The current utility of 3D skin equivalents is limited by the fact that existing models fail to recapitulate the cellular complexity of human skin. They often contain few cell types and no appendages, in part because many cells found in the skin are difficult to isolate from intact tissue and cannot be expanded in culture. Induced pluripotent stem cells (iPSCs) present an avenue by which we can overcome this issue due to their ability to be differentiated into multiple cell types in the body and their unlimited growth potential. We previously reported generation of the first human 3D skin equivalents from iPSC-derived fibroblasts and iPSC-derived keratinocytes, demonstrating that iPSCs can provide a foundation for modeling a complex human organ such as skin. Here, we have increased the complexity of this model by including additional iPSC-derived melanocytes. Epidermal melanocytes, which are largely responsible for skin pigmentation, represent the second most numerous cell type found in normal human epidermis and as such represent a logical next addition. We report efficient melanin production from iPSC-derived melanocytes and transfer within an entirely iPSC-derived epidermal-melanin unit and generation of the first functional human 3D skin equivalents made from iPSC-derived fibroblasts, keratinocytes and melanocytes.

  3. Melanin Transfer in Human 3D Skin Equivalents Generated Exclusively from Induced Pluripotent Stem Cells.

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    Karl Gledhill

    Full Text Available The current utility of 3D skin equivalents is limited by the fact that existing models fail to recapitulate the cellular complexity of human skin. They often contain few cell types and no appendages, in part because many cells found in the skin are difficult to isolate from intact tissue and cannot be expanded in culture. Induced pluripotent stem cells (iPSCs present an avenue by which we can overcome this issue due to their ability to be differentiated into multiple cell types in the body and their unlimited growth potential. We previously reported generation of the first human 3D skin equivalents from iPSC-derived fibroblasts and iPSC-derived keratinocytes, demonstrating that iPSCs can provide a foundation for modeling a complex human organ such as skin. Here, we have increased the complexity of this model by including additional iPSC-derived melanocytes. Epidermal melanocytes, which are largely responsible for skin pigmentation, represent the second most numerous cell type found in normal human epidermis and as such represent a logical next addition. We report efficient melanin production from iPSC-derived melanocytes and transfer within an entirely iPSC-derived epidermal-melanin unit and generation of the first functional human 3D skin equivalents made from iPSC-derived fibroblasts, keratinocytes and melanocytes.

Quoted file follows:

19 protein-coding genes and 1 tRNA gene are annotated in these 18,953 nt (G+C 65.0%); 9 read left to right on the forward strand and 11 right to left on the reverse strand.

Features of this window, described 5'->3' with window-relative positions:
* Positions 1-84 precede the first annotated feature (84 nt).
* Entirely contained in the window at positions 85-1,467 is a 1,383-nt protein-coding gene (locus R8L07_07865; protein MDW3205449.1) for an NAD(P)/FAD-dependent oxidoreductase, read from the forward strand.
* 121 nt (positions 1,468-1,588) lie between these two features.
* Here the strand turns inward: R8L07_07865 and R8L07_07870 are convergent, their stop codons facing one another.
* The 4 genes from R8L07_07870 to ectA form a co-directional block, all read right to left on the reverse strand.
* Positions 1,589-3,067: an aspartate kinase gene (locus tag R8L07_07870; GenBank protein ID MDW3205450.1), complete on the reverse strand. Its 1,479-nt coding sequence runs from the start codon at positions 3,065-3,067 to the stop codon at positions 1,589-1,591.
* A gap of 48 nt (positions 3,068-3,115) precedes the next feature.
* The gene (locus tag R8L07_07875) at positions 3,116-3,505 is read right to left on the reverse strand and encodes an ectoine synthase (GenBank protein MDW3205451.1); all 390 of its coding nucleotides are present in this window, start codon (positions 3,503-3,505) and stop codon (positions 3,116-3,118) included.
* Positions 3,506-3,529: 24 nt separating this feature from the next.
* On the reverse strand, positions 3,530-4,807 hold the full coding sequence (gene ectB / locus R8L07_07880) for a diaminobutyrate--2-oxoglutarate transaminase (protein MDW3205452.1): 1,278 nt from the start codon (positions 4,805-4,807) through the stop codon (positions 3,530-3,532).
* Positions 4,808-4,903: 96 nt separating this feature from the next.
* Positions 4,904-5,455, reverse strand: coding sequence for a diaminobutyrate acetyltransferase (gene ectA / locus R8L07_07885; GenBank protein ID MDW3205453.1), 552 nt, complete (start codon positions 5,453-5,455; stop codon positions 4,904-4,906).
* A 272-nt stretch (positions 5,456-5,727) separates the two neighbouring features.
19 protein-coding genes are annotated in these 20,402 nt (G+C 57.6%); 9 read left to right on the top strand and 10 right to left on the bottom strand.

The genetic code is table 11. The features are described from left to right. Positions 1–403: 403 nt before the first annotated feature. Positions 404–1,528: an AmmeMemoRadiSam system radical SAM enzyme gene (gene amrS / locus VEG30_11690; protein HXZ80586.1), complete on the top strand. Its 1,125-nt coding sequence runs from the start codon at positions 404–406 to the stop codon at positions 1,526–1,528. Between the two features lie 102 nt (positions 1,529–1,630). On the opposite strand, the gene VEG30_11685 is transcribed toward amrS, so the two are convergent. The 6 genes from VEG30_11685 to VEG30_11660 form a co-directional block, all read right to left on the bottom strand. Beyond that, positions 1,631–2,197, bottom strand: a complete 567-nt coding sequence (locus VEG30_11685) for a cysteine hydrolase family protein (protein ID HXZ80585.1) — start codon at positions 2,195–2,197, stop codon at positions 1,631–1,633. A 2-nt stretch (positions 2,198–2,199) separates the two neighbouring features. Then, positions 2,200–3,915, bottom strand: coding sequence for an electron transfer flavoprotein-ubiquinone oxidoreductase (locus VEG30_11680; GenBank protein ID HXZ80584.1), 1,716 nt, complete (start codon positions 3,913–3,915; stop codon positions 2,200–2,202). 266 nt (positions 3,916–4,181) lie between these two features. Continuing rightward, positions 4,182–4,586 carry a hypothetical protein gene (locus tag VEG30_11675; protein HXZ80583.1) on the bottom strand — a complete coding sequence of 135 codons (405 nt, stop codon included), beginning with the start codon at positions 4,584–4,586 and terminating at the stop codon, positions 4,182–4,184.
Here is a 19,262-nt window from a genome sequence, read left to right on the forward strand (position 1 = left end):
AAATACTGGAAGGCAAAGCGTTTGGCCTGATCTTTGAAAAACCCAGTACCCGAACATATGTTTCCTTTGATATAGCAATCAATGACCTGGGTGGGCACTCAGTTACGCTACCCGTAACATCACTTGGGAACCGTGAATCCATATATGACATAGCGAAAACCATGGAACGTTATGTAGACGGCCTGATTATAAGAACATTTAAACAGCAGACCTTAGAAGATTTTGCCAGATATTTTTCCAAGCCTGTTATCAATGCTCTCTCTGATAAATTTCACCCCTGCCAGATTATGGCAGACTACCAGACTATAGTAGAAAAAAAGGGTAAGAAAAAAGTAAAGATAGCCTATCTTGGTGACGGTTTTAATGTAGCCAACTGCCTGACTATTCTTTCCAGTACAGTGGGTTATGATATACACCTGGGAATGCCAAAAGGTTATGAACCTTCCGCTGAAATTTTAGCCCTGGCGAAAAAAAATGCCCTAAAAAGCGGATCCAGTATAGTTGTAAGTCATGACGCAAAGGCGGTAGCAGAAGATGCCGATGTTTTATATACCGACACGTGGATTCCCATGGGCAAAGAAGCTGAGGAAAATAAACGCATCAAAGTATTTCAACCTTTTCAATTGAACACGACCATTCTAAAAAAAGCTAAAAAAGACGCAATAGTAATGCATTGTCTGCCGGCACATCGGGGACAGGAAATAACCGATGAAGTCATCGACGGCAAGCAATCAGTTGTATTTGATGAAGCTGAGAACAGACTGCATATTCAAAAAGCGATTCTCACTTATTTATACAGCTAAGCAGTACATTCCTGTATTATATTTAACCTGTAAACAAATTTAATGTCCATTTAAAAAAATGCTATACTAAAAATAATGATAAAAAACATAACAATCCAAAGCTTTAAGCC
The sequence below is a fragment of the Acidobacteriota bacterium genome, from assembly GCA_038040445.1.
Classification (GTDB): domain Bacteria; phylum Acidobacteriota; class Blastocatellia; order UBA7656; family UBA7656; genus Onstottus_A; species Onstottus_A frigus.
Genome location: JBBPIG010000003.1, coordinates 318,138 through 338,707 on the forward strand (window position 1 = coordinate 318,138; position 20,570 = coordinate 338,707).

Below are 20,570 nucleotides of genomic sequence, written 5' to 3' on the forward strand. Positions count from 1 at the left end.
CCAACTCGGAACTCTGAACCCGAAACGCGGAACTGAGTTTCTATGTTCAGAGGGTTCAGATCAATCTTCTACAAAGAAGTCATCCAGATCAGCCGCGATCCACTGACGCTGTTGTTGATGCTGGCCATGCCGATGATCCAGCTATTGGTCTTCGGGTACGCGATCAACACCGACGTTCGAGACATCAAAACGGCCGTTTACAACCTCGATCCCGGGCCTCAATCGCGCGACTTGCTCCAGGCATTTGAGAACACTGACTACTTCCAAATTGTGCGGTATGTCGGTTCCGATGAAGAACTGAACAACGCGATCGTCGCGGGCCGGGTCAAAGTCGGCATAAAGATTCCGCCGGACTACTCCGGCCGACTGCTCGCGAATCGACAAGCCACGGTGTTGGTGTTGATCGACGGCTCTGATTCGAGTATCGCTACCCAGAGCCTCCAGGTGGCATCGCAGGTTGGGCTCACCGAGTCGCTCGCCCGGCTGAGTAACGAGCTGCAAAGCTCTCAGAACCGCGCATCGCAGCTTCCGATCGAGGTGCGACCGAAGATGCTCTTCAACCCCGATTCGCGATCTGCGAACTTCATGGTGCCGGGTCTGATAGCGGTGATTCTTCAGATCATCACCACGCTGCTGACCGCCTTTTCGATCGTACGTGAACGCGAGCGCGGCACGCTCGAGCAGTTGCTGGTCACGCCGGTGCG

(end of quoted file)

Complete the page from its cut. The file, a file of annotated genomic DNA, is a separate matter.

4. Myostatin acts as an autocrine/paracrine negative regulator in myoblast differentiation from human induced pluripotent stem cells.

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    Gao, Fei; Kishida, Tsunao; Ejima, Akika; Gojo, Satoshi; Mazda, Osam

    2013-02-08

    Myostatin, also known as growth differentiation factor (GDF-8), regulates proliferation of muscle satellite cells, and suppresses differentiation of myoblasts into myotubes via down-regulation of key myogenic differentiation factors including MyoD. Recent advances in stem cell biology have enabled generation of myoblasts from pluripotent stem cells, but it remains to be clarified whether myostatin is also involved in regulation of artificial differentiation of myoblasts from pluripotent stem cells. Here we show that the human induced pluripotent stem (iPS) cell-derived cells that were induced to differentiate into myoblasts expressed myostatin and its receptor during the differentiation. An addition of recombinant human myostatin (rhMyostatin) suppressed induction of MyoD and Myo5a, resulting in significant suppression of myoblast differentiation. The rhMyostatin treatment also inhibited proliferation of the cells at a later phase of differentiation. RNAi-mediated silencing of myostatin promoted differentiation of human iPS-derived embryoid body (EB) cells into myoblasts. These results strongly suggest that myostatin plays an important role in regulation of myoblast differentiation from iPS cells of human origin. The present findings also have significant implications for potential regenerative medicine for muscular diseases. Copyright © 2013 Elsevier Inc. All rights reserved.

  5. Epigenetic mechanisms regulate MHC and antigen processing molecules in human embryonic and induced pluripotent stem cells.

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    Beatriz Suárez-Alvarez

    2010-04-01